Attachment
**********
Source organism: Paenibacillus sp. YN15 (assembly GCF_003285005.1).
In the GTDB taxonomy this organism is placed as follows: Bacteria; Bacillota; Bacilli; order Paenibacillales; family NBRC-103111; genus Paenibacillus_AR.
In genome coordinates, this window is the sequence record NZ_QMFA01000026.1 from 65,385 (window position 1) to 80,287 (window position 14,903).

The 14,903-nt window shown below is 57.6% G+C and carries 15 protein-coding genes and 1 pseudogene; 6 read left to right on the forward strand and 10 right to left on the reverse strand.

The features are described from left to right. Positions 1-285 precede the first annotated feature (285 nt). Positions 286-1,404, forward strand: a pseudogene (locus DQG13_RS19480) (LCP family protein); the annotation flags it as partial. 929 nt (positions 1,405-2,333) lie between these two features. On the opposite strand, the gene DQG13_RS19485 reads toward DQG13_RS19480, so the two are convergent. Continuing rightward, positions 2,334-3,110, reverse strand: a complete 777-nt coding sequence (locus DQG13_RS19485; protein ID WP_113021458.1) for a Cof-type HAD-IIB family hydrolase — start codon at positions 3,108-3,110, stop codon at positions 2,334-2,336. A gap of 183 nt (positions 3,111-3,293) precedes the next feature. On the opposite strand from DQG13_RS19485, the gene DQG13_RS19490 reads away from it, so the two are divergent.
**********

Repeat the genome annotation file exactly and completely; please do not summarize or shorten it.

Source organism: Paenibacillus sp. YN15 (assembly GCF_003285005.1).
In the GTDB taxonomy this organism is placed as follows: Bacteria; Bacillota; Bacilli; order Paenibacillales; family NBRC-103111; genus Paenibacillus_AR.
In genome coordinates, this window is the sequence record NZ_QMFA01000026.1 from 65,385 (window position 1) to 80,287 (window position 14,903).

The 14,903-nt window shown below is 57.6% G+C and carries 15 protein-coding genes and 1 pseudogene; 6 read left to right on the forward strand and 10 right to left on the reverse strand.

The features are described from left to right. Positions 1-285 precede the first annotated feature (285 nt). Positions 286-1,404, forward strand: a pseudogene (locus DQG13_RS19480) (LCP family protein); the annotation flags it as partial. 929 nt (positions 1,405-2,333) lie between these two features. On the opposite strand, the gene DQG13_RS19485 reads toward DQG13_RS19480, so the two are convergent. Continuing rightward, positions 2,334-3,110, reverse strand: a complete 777-nt coding sequence (locus DQG13_RS19485; protein ID WP_113021458.1) for a Cof-type HAD-IIB family hydrolase — start codon at positions 3,108-3,110, stop codon at positions 2,334-2,336. A gap of 183 nt (positions 3,111-3,293) precedes the next feature. On the opposite strand from DQG13_RS19485, the gene DQG13_RS19490 reads away from it, so the two are divergent.